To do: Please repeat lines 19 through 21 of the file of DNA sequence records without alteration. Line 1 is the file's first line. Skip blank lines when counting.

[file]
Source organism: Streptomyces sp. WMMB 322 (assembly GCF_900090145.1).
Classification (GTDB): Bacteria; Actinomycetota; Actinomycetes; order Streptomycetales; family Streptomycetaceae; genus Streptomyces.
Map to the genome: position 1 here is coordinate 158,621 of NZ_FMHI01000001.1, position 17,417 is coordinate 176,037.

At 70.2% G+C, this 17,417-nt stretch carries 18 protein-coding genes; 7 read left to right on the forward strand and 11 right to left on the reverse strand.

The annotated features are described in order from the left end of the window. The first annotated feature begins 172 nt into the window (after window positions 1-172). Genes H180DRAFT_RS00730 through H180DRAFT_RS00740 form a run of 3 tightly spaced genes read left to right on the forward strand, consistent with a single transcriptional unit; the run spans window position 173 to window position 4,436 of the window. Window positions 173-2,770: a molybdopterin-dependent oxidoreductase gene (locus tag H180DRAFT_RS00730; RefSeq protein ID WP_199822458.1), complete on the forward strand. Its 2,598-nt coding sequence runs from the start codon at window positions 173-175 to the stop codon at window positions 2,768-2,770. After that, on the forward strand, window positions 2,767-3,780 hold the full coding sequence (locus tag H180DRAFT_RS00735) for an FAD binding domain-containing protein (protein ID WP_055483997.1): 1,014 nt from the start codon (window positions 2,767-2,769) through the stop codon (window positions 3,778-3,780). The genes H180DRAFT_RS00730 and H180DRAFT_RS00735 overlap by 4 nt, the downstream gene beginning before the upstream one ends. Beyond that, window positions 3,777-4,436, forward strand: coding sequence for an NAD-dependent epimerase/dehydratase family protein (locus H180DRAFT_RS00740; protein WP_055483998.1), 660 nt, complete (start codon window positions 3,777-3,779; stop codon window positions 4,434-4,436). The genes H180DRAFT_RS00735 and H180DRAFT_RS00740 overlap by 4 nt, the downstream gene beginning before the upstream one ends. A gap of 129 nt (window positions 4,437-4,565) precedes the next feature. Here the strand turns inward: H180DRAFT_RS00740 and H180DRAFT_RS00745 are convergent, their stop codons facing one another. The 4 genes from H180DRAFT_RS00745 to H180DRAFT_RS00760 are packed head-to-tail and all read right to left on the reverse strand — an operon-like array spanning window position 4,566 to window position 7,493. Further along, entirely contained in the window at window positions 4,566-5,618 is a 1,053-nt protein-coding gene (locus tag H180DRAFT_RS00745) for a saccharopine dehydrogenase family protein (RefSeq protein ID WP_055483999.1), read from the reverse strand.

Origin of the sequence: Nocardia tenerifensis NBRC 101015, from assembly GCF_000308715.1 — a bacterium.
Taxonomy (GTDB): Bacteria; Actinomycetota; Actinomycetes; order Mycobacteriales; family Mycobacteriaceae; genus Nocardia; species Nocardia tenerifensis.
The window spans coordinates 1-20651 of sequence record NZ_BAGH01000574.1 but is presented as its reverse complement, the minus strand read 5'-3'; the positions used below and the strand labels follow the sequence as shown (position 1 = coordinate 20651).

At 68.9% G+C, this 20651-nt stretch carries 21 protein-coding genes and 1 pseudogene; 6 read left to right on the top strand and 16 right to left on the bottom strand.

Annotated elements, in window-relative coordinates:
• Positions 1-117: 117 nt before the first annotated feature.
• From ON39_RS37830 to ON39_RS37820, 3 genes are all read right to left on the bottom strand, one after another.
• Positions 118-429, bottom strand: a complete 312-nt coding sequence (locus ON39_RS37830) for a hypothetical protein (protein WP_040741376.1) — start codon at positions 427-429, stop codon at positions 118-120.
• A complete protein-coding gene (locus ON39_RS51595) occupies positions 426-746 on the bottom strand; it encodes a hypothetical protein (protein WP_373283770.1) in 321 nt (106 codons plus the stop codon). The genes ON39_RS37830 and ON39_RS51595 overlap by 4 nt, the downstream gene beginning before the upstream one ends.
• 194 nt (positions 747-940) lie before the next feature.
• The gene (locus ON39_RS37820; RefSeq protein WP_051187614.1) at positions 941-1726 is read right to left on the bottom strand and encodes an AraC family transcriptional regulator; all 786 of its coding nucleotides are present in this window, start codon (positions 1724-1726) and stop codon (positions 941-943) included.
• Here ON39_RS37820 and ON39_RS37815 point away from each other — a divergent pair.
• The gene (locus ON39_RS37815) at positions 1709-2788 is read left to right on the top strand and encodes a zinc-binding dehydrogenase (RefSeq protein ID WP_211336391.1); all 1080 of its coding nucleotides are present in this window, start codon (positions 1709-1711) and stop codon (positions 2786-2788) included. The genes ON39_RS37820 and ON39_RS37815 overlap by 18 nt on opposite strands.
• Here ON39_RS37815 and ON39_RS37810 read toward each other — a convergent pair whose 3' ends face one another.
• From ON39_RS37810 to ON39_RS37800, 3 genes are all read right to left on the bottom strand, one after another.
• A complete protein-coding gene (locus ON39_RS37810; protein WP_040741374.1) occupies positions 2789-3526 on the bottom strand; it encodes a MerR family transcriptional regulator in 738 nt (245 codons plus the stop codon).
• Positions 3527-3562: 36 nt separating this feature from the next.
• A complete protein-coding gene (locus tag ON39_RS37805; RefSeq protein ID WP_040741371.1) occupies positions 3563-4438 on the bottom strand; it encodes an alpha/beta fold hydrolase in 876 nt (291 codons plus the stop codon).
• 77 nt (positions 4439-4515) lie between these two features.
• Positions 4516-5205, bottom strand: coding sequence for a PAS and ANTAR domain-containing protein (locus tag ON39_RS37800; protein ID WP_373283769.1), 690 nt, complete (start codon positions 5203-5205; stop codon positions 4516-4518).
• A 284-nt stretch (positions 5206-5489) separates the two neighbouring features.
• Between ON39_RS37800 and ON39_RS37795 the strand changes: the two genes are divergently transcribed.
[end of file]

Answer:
• Here ON39_RS37815 and ON39_RS37810 read toward each other — a convergent pair whose 3' ends face one another.
• From ON39_RS37810 to ON39_RS37800, 3 genes are all read right to left on the bottom strand, one after another.
• A complete protein-coding gene (locus ON39_RS37810; protein WP_040741374.1) occupies positions 2789-3526 on the bottom strand; it encodes a MerR family transcriptional regulator in 738 nt (245 codons plus the stop codon).